Molly is a treat to have along. As she is very entertaining, I get some relief this trip from having to constanty keeping Pasayten amused. Molly responds to “Magpies!” with a gruff growl, perked up ears and bounces around looking for the intruders. Pasayten enjoys watching her. That means every few minutes (it seems), Molly gets that command. Then we actually have magpies show up and her work is validated because they do not hang around.
We have other visitors on this shoulder of Tiffany Mountain – besides magpies, we see crows, camp robbers, a grouse or two, a couple of substantially-antlereed mule deer, and a Dale Sekijima. That’s right! On our second morning in camp, Mr Dale showed up with the second annual delivery of treats. A Cinnamon Twisp Twist for each of us – well, each human anyway – and a cuppa Cowboy Mud coffee. That’s my name for it as I’m not sure exactly which roast Blue Star tagged it with. Potent brew went well with the sweetness of a great sticky bun. And, yes, Molly got a bite – or two. Always good to see Mr. Dale – I am hoping to one day buy him a pastry and a mugga java.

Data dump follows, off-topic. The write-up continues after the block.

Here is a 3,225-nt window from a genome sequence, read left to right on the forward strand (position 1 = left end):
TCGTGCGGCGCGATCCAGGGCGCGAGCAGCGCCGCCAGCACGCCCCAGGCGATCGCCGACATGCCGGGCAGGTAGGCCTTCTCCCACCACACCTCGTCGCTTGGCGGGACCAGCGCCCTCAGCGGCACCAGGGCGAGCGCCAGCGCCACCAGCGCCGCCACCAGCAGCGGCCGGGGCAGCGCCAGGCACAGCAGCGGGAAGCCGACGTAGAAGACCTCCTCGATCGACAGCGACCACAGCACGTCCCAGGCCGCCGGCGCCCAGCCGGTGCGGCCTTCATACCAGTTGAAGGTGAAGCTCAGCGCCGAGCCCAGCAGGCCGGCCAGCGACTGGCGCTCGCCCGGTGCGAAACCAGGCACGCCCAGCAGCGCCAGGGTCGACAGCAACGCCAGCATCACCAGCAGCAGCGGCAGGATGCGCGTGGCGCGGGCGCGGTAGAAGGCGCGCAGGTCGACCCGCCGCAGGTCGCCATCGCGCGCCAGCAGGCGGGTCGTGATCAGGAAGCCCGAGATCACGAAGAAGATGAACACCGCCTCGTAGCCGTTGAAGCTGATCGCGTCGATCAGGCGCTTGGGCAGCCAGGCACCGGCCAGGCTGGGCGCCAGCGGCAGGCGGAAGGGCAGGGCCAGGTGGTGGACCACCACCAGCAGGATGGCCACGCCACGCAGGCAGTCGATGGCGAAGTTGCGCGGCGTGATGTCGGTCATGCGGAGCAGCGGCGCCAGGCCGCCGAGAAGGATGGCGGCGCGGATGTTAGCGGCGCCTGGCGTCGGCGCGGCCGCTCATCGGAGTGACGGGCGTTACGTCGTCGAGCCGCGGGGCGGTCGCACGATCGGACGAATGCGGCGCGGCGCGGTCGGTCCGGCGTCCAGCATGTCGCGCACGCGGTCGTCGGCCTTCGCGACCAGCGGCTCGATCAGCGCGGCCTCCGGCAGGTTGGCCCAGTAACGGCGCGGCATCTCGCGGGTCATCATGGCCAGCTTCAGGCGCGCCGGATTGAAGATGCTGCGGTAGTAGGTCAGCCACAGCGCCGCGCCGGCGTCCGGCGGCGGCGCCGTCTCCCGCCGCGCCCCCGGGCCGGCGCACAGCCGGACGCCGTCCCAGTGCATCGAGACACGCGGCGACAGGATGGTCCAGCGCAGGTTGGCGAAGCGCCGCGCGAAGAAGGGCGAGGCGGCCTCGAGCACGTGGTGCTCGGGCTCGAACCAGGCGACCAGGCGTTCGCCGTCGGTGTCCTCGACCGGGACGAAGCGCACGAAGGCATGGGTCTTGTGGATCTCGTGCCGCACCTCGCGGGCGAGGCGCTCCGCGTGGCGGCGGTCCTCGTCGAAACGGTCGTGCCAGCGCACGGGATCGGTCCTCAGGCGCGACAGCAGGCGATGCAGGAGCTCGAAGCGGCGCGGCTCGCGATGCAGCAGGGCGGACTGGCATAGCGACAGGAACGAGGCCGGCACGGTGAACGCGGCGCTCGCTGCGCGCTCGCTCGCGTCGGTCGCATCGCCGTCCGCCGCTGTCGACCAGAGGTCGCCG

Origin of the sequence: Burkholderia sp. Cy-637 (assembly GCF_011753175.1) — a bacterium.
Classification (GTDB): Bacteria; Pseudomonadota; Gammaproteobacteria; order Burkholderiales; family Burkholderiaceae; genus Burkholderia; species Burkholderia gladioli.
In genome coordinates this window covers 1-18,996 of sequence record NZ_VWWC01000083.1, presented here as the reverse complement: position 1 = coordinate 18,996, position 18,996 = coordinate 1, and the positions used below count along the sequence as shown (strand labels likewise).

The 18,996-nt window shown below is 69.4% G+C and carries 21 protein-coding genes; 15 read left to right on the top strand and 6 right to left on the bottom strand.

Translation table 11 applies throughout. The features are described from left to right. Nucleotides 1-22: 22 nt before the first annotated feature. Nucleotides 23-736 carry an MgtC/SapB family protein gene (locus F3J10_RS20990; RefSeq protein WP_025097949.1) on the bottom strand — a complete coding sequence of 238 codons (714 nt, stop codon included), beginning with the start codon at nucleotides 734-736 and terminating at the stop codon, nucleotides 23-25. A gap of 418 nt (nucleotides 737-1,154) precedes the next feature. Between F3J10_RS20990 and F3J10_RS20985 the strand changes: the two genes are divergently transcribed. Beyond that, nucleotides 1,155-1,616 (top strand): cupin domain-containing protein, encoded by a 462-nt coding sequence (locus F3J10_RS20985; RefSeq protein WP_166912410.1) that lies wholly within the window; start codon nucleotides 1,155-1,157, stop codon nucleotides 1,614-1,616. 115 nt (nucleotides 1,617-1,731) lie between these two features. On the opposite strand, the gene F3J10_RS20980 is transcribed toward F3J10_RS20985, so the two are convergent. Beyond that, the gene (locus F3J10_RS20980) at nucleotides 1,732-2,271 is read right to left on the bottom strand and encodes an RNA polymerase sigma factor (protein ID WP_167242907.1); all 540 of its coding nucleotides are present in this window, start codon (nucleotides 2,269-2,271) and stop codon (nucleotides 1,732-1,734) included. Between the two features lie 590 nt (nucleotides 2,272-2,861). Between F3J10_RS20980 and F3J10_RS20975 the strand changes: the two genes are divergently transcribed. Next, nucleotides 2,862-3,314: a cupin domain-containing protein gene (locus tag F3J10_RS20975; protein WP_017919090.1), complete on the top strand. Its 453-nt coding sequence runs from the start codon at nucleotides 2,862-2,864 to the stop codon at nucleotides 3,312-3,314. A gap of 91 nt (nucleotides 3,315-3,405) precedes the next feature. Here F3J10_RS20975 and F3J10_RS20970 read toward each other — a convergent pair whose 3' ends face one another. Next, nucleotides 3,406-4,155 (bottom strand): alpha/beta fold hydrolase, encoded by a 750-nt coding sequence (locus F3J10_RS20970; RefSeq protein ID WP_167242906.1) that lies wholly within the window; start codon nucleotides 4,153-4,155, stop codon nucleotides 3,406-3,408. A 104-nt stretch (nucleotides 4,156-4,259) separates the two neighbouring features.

This is our third annual shakedown cruise on Tiffany so we’ve got it pretty well wired. Going for a dayhike or two this year is easier because there are fewer fields and banks of snow to deal with – we do make it to the the saddle above Little Tiffany Lake which is still iced over with just a hint of open water around the perimeter. We also go for a ramble along the contours from our camp toward Whistler Pass. This easy ramble is voluntarily terminated when we reach the spot where the trail skirts a high band of rocky cliffs. It seems a good time to just ramble on back to camp and maybe snooze some either in our chairs or maybe a real lie-down nap in the tent. Molly seems OK with our retreat, but I can tell she would like to justa-keep-ona-going.